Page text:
For purposes of discussion, the method 700 is described in the context of the system 600. However, it is to be appreciated and understood that this is but one example and is not to be interpreted as limiting this method to being implemented in the system 600.

Regarding the method 700, at block 702 one or more features can be identified in a pixel grid. These feature(s) can be created and identified in any suitable way. For example, in at least one embodiment, the feature(s) may be created by a user via functionality provided by the feature editing module 622. The feature(s) created may then be identified by the TPS-based interpolation module 620.

At block 704, a TPS-based higher-order interpolating function can be utilized to interpolate color values to pixels of the pixel grid. For example, in operation this can include solving a HOLSIF to provide a set of individual color values to be assigned to each individual pixel of the pixel grid. In at least one embodiment, this can include setting partial derivatives of the HOLSIF to zero. The HOLSIF's smoothness objective can then be solved (e.g., minimized) to identify the set of individual color values.

As explained above, the HOLSIF's smoothness objective can be a generalized TPS smoothness objective that is quadratic and based on the sum of a number of different terms. For example, an SD term can represent squared SDs over pixels of the pixel grid, and can impose a second order smoothness penalty by penalizing non-zero SDs when the HOLSIF is solved.

The HOLSIF can also include a first-derivative (FD) term that represents the squared FDs over the pixels, and thus imposes a first order smoothness penalty on the pixels when the HOLSIF is solved. The HOLSIF can also include a zero-derivative (ZD) term that represents individual squares of the individual color values of the set, and thus introduces a zero order smoothness penalty.

As explained above, the HOLSIF can also include a constraint term that represents constraints introduced by the attributes of the feature(s) created by the user. The default smoothness penalties imposed by the SD, FD, and ZD terms can be interrupted in certain regions of the pixel grid (i.e., on individual pixel(s)) that are subject to constraints imposed by the constraint term when the HOLSIF is solved.

As also explained above, points and curves may introduce color value(s) and/or derivative constraint(s) that are represented by the constraint term, and thus that may affect the set of individual color values provided by solving the HOLSIF. In other words, the constraints introduced by points and/or curves may cause the constraint term to interrupt the smoothness of the SD, FD, and ZD terms in the HOLSIF. As a result, the constraints can affect one or more individual pixels of the pixel grid.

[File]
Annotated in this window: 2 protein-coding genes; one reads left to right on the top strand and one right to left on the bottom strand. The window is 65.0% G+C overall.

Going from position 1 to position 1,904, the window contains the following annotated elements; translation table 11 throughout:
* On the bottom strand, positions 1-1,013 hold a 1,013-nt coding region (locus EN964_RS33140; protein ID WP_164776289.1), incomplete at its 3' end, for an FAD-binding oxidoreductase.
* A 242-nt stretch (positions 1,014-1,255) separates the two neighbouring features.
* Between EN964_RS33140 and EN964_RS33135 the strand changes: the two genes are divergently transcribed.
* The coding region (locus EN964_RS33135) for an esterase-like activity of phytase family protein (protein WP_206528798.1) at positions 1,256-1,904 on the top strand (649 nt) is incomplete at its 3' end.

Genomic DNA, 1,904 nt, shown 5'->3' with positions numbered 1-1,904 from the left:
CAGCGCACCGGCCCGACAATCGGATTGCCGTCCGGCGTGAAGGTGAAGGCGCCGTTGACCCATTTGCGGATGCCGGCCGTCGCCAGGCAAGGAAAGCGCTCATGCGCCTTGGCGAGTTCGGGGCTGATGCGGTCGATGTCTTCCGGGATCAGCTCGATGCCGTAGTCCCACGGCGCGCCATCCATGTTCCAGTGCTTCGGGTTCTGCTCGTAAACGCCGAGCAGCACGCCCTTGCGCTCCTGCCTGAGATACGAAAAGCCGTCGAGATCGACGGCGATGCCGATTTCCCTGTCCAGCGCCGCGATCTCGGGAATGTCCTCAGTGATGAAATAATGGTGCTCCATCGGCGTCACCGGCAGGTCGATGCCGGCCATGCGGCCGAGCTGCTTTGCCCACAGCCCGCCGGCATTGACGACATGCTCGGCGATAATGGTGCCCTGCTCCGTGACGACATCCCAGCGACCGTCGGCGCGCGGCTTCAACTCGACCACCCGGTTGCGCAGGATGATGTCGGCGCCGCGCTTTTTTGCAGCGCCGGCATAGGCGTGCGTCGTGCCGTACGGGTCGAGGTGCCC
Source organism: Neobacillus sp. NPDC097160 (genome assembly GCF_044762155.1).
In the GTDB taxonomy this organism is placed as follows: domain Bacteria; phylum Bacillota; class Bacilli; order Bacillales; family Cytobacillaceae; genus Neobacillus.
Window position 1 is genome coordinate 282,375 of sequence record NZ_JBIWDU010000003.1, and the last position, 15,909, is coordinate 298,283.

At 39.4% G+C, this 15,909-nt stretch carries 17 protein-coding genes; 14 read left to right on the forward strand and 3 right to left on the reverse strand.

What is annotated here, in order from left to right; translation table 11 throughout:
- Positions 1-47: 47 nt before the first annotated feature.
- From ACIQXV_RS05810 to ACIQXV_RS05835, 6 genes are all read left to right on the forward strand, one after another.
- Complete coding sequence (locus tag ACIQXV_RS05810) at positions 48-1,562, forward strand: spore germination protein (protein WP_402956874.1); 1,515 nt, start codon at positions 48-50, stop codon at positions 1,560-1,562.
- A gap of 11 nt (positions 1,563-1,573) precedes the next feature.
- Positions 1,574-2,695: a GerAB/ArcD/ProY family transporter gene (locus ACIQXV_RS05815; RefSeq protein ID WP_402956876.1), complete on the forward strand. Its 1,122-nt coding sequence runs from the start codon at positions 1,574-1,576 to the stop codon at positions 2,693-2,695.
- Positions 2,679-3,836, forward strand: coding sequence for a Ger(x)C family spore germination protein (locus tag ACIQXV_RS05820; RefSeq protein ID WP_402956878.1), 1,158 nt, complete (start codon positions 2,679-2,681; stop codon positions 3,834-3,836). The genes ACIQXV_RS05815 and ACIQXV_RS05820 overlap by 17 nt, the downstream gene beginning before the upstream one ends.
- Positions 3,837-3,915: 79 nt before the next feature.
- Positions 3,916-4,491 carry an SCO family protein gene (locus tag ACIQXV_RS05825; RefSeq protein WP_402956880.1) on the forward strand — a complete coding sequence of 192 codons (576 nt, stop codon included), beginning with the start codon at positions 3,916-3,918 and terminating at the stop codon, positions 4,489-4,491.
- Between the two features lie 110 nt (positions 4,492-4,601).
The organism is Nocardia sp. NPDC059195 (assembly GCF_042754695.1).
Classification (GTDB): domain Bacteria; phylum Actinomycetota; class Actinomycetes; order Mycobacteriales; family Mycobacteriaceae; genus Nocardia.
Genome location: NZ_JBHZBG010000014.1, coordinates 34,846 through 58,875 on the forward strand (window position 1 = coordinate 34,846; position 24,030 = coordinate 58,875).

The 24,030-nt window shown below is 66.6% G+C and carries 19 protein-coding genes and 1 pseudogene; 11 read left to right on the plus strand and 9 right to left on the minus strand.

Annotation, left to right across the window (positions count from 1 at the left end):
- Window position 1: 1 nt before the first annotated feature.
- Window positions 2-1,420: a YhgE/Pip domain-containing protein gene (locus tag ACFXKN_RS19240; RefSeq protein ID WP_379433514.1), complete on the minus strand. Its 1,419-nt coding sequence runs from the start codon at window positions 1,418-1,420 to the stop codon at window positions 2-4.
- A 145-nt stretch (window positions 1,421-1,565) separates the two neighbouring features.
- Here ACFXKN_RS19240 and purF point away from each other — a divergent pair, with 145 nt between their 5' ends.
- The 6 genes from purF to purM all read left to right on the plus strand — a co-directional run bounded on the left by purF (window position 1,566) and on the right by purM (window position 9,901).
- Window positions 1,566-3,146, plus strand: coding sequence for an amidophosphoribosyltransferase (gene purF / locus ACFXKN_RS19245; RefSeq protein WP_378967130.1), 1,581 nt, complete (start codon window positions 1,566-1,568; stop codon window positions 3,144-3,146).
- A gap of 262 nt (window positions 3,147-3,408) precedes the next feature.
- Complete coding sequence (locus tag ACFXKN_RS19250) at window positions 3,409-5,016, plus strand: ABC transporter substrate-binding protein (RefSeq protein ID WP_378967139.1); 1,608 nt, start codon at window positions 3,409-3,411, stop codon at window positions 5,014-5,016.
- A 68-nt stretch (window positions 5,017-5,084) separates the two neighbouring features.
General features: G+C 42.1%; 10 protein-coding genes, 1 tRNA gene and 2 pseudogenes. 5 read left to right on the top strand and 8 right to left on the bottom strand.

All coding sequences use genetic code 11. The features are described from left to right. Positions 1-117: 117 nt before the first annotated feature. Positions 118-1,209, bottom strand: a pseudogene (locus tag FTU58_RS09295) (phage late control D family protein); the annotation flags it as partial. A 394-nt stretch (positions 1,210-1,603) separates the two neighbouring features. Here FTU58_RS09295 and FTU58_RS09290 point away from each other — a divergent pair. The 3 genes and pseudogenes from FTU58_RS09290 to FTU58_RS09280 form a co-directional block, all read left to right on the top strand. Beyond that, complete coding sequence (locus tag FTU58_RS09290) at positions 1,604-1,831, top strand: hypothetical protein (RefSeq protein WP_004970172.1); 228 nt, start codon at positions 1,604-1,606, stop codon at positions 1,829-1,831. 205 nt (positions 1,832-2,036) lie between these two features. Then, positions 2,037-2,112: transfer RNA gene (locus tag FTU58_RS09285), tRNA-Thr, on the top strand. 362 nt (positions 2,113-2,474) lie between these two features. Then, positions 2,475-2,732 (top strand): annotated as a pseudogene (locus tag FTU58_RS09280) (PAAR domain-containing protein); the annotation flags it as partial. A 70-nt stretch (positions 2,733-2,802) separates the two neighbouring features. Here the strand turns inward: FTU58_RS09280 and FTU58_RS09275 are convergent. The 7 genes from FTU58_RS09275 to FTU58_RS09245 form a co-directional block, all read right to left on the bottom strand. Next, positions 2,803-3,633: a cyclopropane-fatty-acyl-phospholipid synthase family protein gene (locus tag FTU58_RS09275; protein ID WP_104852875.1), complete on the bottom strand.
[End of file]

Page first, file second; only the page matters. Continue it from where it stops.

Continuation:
For example, a point or curve attribute(s) may interrupt the default smoothness penalties (imposed by the SD, FD, and ZD terms) by specifying one or more color values. As another example, and as also explained above, a curve attribute may interrupt the default smoothness penalties by removing an SD smoothness penalty associated with one or more of the pixels in the pixel grid. Alternatively or additionally, a curve attribute may anisotropically impose a FD constraint (e.g., zero FD constraint) for the pixel(s) in a particular direction.

In operation, the HOLSIF can be implemented in any suitable way. For example, in at least one embodiment, the HOLSIF can be utilized by the TPS-based Interpolation module 620 in response to the feature(s) being identified by the feature editing module 622.

At block 706, a VG image can be represented based on the attribute(s) of the identified feature(s) and the interpolated color values. For example, in at least one embodiment, the VG image module 624 can represent the VG image in the pixel grid as described above.

CONCLUSION

Methods, devices, systems, etc., pertaining to TPS-based interpolation techniques are described in language specific to structural features and/or methodological acts. However, it is to be understood that the subject matter defined in the appended claims is not necessarily limited to the specific features or acts described. Rather, the specific features and acts are disclosed as exemplary forms for implementing the claimed methods, devices, systems, etc.